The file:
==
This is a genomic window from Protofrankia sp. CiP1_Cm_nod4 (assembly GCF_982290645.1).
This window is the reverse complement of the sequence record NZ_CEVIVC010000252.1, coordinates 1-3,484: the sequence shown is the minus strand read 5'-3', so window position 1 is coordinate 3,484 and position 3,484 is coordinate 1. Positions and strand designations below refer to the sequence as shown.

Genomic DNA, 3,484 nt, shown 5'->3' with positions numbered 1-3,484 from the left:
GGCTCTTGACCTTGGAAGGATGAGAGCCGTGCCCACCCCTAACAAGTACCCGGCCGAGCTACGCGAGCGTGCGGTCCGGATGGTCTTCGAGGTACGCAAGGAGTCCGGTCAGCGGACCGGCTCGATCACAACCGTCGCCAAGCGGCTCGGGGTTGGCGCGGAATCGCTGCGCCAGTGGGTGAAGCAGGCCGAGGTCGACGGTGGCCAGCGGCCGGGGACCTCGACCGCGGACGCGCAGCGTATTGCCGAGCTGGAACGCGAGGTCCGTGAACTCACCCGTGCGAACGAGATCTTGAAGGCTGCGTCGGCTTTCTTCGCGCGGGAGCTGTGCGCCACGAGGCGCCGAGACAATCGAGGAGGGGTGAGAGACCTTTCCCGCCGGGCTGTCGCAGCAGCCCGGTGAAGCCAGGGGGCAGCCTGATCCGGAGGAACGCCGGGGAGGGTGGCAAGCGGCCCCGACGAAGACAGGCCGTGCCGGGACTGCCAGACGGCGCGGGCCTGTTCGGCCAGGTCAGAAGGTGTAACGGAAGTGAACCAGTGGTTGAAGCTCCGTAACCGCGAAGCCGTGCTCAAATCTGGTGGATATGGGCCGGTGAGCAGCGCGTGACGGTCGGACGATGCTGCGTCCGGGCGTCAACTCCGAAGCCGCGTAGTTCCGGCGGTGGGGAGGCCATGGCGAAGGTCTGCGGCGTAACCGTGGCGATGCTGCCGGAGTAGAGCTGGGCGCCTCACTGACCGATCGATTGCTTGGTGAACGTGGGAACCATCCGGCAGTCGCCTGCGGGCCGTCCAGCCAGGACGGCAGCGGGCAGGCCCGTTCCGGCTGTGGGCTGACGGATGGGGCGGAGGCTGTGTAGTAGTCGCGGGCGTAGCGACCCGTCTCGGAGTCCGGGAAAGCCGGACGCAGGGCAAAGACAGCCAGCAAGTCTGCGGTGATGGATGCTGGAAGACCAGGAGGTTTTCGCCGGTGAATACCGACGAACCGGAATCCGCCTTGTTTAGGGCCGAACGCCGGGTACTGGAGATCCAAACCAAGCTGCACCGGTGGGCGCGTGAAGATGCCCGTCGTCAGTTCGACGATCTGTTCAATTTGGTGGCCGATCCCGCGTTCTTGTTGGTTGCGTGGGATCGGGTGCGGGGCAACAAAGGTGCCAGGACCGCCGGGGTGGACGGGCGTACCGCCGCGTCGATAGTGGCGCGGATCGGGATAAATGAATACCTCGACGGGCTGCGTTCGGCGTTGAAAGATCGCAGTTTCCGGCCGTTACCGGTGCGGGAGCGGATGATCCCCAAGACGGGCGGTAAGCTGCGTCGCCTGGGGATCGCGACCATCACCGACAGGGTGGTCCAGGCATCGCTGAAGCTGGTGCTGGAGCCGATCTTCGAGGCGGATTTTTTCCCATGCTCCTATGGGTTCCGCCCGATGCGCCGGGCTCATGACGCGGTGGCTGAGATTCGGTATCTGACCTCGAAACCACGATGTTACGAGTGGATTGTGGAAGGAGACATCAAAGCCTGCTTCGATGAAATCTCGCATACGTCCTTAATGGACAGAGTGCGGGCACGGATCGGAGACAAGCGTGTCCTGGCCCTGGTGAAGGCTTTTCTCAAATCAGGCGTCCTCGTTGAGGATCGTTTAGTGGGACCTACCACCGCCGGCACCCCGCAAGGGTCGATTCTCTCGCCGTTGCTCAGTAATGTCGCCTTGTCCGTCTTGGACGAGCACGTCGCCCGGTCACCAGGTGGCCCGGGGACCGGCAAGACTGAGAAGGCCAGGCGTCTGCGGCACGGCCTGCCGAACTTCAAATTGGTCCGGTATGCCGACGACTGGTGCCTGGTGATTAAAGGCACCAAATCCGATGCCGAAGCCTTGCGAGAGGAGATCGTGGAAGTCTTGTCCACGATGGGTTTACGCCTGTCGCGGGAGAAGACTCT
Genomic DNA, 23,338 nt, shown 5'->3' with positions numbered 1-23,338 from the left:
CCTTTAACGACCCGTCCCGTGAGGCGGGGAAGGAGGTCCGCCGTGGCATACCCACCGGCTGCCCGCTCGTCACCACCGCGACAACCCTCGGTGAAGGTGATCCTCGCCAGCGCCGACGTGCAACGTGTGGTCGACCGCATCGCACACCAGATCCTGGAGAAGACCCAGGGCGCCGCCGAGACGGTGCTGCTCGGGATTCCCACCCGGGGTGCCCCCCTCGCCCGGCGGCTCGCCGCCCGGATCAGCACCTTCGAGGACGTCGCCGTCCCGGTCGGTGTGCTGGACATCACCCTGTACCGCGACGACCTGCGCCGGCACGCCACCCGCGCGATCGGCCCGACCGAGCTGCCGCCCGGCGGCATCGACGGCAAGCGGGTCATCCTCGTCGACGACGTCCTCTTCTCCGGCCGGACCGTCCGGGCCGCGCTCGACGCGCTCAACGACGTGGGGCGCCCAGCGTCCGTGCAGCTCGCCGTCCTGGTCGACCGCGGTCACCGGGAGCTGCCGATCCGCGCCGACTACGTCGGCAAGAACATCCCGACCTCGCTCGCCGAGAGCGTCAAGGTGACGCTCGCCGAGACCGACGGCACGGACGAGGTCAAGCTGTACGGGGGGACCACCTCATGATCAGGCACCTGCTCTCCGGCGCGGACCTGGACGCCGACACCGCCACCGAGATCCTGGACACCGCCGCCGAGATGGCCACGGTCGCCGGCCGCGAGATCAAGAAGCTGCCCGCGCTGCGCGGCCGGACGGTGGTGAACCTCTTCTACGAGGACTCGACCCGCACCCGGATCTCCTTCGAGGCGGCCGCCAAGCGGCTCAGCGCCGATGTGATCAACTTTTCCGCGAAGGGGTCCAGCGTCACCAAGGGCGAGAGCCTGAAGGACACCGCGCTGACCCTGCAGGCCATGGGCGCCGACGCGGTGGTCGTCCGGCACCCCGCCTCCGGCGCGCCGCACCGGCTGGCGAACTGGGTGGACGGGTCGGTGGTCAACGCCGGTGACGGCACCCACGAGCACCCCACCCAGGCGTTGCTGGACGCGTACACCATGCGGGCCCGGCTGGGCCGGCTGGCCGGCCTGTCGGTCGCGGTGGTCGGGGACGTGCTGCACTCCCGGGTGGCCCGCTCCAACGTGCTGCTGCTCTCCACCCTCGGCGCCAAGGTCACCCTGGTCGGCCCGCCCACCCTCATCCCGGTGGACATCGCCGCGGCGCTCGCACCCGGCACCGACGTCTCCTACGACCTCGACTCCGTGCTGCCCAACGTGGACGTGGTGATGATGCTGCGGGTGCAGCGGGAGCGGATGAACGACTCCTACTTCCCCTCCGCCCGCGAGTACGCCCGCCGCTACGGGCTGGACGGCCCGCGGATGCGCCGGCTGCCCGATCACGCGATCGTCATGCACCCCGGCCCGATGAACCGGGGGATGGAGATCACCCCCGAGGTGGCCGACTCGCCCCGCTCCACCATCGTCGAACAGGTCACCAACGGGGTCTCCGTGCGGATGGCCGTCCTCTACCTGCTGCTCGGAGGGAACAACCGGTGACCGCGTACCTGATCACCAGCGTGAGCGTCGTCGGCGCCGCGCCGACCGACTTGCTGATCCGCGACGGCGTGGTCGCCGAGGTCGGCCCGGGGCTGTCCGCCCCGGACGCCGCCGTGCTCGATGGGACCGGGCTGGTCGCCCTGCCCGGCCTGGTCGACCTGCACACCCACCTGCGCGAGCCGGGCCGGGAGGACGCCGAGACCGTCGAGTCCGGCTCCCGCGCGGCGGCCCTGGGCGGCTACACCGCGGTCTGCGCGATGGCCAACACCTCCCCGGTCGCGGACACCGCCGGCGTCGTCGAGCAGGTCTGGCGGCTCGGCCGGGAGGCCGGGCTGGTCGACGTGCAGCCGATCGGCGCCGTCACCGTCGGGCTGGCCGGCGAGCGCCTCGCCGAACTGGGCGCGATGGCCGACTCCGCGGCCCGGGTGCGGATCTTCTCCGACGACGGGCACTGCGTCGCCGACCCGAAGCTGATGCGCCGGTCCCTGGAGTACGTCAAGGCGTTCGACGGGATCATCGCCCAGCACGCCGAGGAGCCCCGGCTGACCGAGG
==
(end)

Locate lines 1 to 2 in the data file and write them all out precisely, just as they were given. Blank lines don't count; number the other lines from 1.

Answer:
This is a genomic window from Protofrankia sp. CiP1_Cm_nod4 (assembly GCF_982290645.1).
This window is the reverse complement of the sequence record NZ_CEVIVC010000252.1, coordinates 1-3,484: the sequence shown is the minus strand read 5'-3', so window position 1 is coordinate 3,484 and position 3,484 is coordinate 1. Positions and strand designations below refer to the sequence as shown.